The United Nations made an 11th-hour appeal to the Trump administration this week about the likelihood of a humanitarian disaster in Yemen ahead of an expected decision to name Houthi rebels there as a terrorist organization, as U.S. officials prepared to potentially halt a $700 million aid program for the country.

In a meeting with Secretary of State Mike Pompeo, David Beasley, executive director of the U.N. World Food Program, expressed his “grave concerns” about the impact of a decision to designate the Iranian-backed rebel group as a foreign terrorist organization, which individuals familiar with the matter say Pompeo could finalize as early as this week.

“I’ve got to have as much cover and flexibility as I can . . . in this complex working environment, where the Houthis control access to almost every single piece of territory,” Beasley said in an interview after meeting with Pompeo on Tuesday.

In recent weeks, officials from the United Nations and aid groups have issued increasingly urgent warnings, saying a designation could dramatically worsen already dire conditions in Yemen by reducing the amount of lifesaving aid and commercial imports moving into the country.

Five years of war between the Houthis, who function as Yemen’s government in vast areas of the country, and a Saudi-backed military coalition have helped stoke disease, hunger and suffering, contributing to what has become the world’s worst humanitarian crisis.

Now, the deteriorating situation among millions of Yemenis appears to be careening toward a collision with the Trump administration’s desire to advance its hawkish Iran policy in its final days in office. In addition to unveiling new sanctions on Tehran, Pompeo is expected to announce a decision on the terrorist designation for the Houthis, along with potential lesser steps to sanction the group, officials familiar with the discussions said, speaking on the condition of anonymity to describe the internal conversations.

If finalized, the move would subject individuals or groups who interact with the Houthis to financial sanctions and possible criminal prosecution unless they secure administrative exceptions from the U.S. government.

Officials said it was not yet clear whether the administration would promptly issue waivers that would allow U.S. government employees, and the aid groups they fund, to continue their work. If they aren’t in place in time, all U.S. and U.S.-funded activities will be forced to halt immediately. Officials have already prepared “cease and desist” letters in case that happens.

A State Department spokesman declined to discuss potential designations.

A full halt to U.S. aid activity, which has already been cut back this year, could have a devastating impact for Yemen. New U.N. data, which was obtained by The Washington Post ahead of its release, showed that hunger is worsening in Yemen, as pockets of Yemenis are experiencing famine-like conditions for the first time in several years. The number of people who fall in that category is expected to grow to as many as 47,000 in the next six months.

Beasley, a former South Carolina governor, said Pompeo voiced concern about the circumstances of ordinary Yemenis and also about the activities of the Houthis.

The U.N. official said he expressed to Pompeo the importance of securing waivers that would allow aid groups to continue their work. “I told him it’s a bad situation, and it’s getting worse,” he said.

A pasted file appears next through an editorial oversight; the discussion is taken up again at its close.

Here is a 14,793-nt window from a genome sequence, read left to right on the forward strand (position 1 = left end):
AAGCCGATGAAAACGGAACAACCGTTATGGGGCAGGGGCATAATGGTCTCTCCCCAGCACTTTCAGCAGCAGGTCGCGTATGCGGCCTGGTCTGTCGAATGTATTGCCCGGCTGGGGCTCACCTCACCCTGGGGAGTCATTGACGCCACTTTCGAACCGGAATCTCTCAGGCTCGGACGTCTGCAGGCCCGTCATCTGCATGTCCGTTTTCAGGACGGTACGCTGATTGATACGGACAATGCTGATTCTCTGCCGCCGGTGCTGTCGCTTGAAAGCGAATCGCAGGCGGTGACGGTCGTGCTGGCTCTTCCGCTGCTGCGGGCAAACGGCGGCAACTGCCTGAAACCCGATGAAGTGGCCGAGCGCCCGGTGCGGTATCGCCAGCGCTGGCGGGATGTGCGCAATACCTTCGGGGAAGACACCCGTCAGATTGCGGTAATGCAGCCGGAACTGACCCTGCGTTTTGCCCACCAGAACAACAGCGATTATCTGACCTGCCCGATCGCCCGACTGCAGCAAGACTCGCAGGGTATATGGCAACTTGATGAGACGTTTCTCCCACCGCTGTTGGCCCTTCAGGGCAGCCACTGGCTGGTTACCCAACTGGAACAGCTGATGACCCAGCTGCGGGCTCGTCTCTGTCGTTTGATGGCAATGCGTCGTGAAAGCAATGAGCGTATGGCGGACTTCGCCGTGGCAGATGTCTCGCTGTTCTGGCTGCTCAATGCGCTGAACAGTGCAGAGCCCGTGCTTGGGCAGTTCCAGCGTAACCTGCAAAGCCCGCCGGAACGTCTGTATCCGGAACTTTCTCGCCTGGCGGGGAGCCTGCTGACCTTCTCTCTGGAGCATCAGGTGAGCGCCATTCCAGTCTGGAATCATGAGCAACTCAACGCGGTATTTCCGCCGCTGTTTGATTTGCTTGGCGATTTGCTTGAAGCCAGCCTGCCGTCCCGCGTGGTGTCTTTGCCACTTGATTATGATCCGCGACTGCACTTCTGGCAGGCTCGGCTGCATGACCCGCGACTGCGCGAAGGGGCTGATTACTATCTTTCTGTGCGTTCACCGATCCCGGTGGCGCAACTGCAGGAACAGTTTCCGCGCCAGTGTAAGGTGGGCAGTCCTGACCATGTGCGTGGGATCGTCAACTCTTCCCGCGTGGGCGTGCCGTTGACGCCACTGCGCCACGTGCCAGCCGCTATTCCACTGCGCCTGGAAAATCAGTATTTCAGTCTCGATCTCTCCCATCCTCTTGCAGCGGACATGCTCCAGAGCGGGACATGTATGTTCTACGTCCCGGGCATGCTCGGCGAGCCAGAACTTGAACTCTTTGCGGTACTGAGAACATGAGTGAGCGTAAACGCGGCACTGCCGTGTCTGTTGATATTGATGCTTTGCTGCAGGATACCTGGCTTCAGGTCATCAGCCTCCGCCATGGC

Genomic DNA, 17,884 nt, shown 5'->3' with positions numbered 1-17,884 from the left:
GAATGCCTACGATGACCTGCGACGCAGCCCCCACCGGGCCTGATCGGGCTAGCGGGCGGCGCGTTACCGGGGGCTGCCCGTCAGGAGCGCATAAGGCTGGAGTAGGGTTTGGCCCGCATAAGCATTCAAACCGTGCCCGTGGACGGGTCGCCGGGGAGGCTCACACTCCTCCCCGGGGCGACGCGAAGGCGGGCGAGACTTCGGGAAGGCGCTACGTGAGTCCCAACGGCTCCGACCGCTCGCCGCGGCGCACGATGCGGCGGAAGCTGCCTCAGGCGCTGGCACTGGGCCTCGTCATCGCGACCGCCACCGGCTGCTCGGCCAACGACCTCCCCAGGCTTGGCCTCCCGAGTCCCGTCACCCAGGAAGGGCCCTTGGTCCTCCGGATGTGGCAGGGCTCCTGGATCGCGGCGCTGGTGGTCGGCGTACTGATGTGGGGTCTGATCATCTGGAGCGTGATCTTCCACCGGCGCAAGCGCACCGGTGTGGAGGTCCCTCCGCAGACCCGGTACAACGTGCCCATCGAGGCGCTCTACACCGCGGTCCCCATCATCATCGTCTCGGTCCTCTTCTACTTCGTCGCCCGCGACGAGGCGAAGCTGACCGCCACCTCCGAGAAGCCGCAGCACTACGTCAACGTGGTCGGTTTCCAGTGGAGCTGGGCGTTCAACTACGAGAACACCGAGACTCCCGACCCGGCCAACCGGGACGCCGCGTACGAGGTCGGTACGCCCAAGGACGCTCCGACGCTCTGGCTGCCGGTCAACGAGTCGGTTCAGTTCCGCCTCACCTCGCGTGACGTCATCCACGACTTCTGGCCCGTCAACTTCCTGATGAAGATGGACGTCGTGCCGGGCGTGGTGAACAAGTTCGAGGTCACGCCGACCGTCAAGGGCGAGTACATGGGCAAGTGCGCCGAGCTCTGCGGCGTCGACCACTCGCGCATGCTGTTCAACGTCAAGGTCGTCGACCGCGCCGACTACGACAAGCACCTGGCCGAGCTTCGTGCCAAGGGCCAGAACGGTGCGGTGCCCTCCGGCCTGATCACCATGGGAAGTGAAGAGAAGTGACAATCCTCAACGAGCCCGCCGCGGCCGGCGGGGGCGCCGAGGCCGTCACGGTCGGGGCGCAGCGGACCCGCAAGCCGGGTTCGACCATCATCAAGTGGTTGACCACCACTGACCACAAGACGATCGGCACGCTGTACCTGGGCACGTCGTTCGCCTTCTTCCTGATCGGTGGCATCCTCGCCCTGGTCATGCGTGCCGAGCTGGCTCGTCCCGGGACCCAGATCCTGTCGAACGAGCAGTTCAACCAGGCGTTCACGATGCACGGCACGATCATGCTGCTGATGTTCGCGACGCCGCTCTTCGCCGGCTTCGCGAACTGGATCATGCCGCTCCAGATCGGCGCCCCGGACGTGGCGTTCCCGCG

Aid workers say a terrorist designation for the Houthis could have a greater impact in disrupting aid and even commercial trade flows of food and medicine into Yemen. That’s because unlike most other groups designated as terrorist organizations, the Houthis control an area that is home to 70 percent of the population, including the capital and major sea and air ports.

Current and former officials have warned the move could have the unintended effect of deterring commercial shipping, insurance and trade companies from working in Yemen for fear of running afoul of U.S. law. Initial legal waivers sought by American officials would not extend to non-U.S.-funded aid work, leaving those groups in legal limbo for at least some period.

Despite attempts to establish carve-outs, such designations have resulted in dramatic reductions to aid in the past, as occurred with deadly effect in Somalia more than a decade ago. Beasley said the situation in Yemen is far more complex than Somalia because Yemen is almost entirely dependent on imported food and because the Houthis control major infrastructure, a point he made to Pompeo.

The United States has already this year cut back much of its aid, which totaled more than $700 million in 2019, to Houthi-controlled areas of Yemen due to rebel restrictions on humanitarian work. As a result of reduced funding from the United States and other nations, the United Nations has already reduced its food rations to millions of Yemenis.

Senior officials from the U.N. Children’s Fund (UNICEF) have also expressed concern about the designation in recent conversations with State Department leaders. More than 12 million Yemeni children are in need of humanitarian aid.

“UNICEF would be deeply concerned about any decisions that could compromise the safety of our teams and their efforts to assist vulnerable children and families,” Christopher Tidey, a spokesman with the agency, said in an email.

American officials say the Houthis have received military support from Iran, including missiles and drones, which they have used to attack Yemen’s neighbor to the north, U.S. ally Saudi Arabia.

Saudi Arabia, meanwhile, has been blamed for thousands of civilian deaths in Yemen in its air war against the Houthis. The United States, which used to conduct in-air refueling for Saudi jets as part of the Yemen operation, has scaled back its support for the coalition.